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A Fresh Take on Frockets

March 28, 2013

Thanks to the collegiate Greek world, there's a new trend in T-shirt makeovers. It's called a frocket (a contraction of "fraternity" and "pocket"), and it's the replacement (or addition) of a chest pocket on a shirt with one made of another fabric. Members of sororities or fraternities normally have Green letters on theirs, but you don't have to be in any club to make your own version. It's an easy way to add personal flair to a basic shirt, so have at it! It's also a great way to make use of the stash.

Here's how I made mine:

First, I sketched out the dimensions I wanted for the finished pocket. I also marked dots 1/4 inch out from the finished size to use as guides to create my cutting size that will include seam allowance.

1-frockets.jpgNext, using my dots as a guide for my ruler placement, I drew in the seam allowance lines to create the size I will actually cut.

2-frockets.jpg
With the extra paper trimmed away, my simple little pattern is ready to go.

3-frockets.jpg
For each pocket, I cut two pieces of my fashion fabric -- I stuck with cotton prints -- and stitched them right-sides together, leaving an opening on one side to turn it right side out.

4-frockets.jpgOnce I clipped the corners, I turned it and gave it a hard press with the iron. You could, of course, use a single layer of fabric, hem the top and fold in the raw edges. I like to use the two-layer method because I don't have to worry about keeping raw edges tucked under, and the extra body help the pocket keep its shape.

5-frockets.jpgHere's the pocket on my shirt. I place mine a little high when I'm adding them to fitted shirts, because I don't like the way lower placement looks on the bust line.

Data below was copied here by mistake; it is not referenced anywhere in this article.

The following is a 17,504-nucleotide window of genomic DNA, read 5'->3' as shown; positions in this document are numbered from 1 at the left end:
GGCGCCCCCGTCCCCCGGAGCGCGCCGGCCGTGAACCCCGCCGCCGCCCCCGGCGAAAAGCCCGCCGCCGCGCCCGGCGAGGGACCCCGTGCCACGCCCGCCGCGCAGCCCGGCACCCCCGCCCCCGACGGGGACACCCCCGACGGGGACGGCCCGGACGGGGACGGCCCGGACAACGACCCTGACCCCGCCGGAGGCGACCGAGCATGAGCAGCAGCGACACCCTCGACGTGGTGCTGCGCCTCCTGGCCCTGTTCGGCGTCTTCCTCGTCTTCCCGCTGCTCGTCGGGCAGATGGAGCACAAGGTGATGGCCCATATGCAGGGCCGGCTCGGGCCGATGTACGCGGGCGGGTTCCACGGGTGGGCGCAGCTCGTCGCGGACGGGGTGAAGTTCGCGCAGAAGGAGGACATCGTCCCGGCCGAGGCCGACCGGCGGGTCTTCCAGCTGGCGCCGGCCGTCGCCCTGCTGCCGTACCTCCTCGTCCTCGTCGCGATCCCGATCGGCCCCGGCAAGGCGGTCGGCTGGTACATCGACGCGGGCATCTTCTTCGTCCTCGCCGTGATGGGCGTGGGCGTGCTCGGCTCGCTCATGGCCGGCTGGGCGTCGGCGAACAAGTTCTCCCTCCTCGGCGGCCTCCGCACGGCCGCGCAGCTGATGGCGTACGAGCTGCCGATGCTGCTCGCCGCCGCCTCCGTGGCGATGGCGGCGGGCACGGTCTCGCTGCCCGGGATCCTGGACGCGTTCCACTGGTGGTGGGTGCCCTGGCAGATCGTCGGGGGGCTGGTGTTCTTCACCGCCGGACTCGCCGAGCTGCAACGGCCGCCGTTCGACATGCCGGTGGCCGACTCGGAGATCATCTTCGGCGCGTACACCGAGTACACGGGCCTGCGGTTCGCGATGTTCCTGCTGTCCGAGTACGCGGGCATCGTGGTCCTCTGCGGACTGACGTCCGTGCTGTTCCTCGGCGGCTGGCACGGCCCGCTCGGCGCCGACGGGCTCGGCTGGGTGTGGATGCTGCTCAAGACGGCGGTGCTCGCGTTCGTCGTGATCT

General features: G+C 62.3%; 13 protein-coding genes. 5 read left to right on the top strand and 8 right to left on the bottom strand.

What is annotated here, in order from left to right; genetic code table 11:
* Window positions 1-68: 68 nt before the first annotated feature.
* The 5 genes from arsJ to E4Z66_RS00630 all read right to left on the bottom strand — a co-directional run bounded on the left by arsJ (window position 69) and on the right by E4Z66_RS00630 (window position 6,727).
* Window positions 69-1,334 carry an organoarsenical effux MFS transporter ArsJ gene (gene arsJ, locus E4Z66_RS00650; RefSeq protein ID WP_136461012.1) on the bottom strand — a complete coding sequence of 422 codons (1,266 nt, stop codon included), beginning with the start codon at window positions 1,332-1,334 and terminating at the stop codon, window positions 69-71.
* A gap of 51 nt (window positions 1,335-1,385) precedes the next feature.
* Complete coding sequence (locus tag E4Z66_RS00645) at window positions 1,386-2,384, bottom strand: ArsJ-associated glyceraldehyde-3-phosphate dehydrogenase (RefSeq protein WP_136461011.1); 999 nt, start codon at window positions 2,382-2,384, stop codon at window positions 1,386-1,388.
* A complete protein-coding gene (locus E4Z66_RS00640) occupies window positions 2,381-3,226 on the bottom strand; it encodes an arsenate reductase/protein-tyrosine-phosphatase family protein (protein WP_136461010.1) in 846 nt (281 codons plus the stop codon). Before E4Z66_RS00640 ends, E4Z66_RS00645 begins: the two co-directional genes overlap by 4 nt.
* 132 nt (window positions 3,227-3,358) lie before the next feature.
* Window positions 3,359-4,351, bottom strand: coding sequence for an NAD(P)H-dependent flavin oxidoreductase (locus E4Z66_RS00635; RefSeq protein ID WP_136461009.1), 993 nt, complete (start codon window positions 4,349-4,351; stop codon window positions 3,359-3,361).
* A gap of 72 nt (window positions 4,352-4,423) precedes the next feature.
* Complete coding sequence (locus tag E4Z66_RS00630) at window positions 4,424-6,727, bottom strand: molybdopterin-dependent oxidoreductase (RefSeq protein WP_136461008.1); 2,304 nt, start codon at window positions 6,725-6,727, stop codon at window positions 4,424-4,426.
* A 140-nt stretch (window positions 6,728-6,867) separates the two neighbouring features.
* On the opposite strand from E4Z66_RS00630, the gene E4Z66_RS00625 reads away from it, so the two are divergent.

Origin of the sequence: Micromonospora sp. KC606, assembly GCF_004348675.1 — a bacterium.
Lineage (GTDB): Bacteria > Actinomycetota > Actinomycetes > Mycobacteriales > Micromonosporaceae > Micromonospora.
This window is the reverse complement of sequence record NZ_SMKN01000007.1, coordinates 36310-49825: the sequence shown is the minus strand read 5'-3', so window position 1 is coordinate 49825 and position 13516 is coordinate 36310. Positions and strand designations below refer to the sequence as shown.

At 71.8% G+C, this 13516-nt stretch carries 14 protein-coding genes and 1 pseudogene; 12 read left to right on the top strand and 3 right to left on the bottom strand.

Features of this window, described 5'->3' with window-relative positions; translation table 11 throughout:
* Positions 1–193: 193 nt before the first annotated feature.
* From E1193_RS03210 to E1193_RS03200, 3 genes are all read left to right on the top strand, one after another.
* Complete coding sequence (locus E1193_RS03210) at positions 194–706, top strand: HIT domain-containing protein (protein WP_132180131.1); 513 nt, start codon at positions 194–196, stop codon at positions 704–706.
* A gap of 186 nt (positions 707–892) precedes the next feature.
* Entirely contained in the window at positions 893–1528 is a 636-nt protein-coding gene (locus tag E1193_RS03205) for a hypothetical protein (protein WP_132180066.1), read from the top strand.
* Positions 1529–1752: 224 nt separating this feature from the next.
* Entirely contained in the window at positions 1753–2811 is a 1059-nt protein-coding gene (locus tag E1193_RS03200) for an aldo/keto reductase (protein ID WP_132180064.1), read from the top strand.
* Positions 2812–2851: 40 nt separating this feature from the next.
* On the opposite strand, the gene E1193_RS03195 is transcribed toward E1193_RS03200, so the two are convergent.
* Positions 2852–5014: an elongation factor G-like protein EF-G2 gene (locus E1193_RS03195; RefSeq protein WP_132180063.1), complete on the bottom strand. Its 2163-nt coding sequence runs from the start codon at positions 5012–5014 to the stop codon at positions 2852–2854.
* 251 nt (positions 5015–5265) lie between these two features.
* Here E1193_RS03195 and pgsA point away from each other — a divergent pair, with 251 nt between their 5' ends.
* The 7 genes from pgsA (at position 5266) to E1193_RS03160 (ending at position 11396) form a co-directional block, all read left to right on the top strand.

6-frockets.jpgHere's a closeup of a pocket so you can see the stitching pattern. I first run a line of stitching about 1/4 inch in from the edge, turning at the top corners and then moving to the outside edge, where I stay as close to the edge as possible. This also closes up the opening I left in the turned pocket earlier.

7-frockets.jpgHere's my Star Wars print on my shirt. Can't wait to wear it!

8-frockets.jpgDon't forget, these pockets can be your tiny canvases! You can add trim, hot fix crystals or appliques. Since they're small, even if you make an irretrievable mistake, it's not the end of the world. Just make another! For this next one, I combined a striped suiting fabric with an overlay of striped grosgrain ribbon.


9-frockets.jpg

10-frockets.jpgOf course, I couldn't stay away from my licensed print stash. This project is a great way to dress up kids' shirts, or to make coordinated sleep sets -- just make the pajama pants from your print, and add a custom pocket to a matching shirt. You can make gifts completely tailored to the receiver's taste!

11-frockets.jpgFor one pajama top, I chose a ribbed tank top. If you do the same, you might want to stretch your top out under the pocket a little, since the knit on these types of shirts is often stretchier than a normal T-shirt.

12-frockets.jpgAnd last, one with a little skull action. This also makes me think about making holiday versions (it's NEVER too early to get started on Halloween).

13-frockets.jpg
While I stuck with cotton prints, you can use almost any fabric you like -- just make sure it's machine washable, and prewash both the fabric and the shirt to avoid post-laundering puckers.

I bet you have a cherished little scrap of something just perfect for a project like this!




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About this Entry

This page contains a single entry by Holly Frey published on March 28, 2013 11:21 PM.

T-shirt Recycle: Peplum Tank was the previous entry in this blog.

Striped Hat- Free Knitting Pattern Download is the next entry in this blog.

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